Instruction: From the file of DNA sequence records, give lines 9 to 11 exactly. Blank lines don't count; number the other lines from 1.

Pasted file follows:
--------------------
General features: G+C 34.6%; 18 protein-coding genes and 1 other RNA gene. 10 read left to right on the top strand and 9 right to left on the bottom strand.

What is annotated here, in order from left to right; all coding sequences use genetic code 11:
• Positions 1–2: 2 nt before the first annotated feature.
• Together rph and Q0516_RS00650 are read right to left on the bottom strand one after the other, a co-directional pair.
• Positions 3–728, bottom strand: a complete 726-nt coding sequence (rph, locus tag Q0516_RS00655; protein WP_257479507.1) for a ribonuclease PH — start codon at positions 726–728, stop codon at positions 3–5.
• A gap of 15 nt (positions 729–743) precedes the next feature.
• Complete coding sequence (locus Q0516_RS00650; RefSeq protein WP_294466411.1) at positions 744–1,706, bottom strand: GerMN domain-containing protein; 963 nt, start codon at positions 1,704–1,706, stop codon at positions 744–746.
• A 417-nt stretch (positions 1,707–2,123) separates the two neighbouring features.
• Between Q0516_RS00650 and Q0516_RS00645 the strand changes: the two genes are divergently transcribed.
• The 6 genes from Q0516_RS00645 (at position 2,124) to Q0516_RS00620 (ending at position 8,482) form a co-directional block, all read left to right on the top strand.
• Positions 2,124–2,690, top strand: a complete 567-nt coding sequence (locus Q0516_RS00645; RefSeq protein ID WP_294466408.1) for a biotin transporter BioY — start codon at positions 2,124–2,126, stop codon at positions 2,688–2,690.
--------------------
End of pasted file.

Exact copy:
• Between Q0516_RS00650 and Q0516_RS00645 the strand changes: the two genes are divergently transcribed.
• The 6 genes from Q0516_RS00645 (at position 2,124) to Q0516_RS00620 (ending at position 8,482) form a co-directional block, all read left to right on the top strand.
• Positions 2,124–2,690, top strand: a complete 567-nt coding sequence (locus Q0516_RS00645; RefSeq protein ID WP_294466408.1) for a biotin transporter BioY — start codon at positions 2,124–2,126, stop codon at positions 2,688–2,690.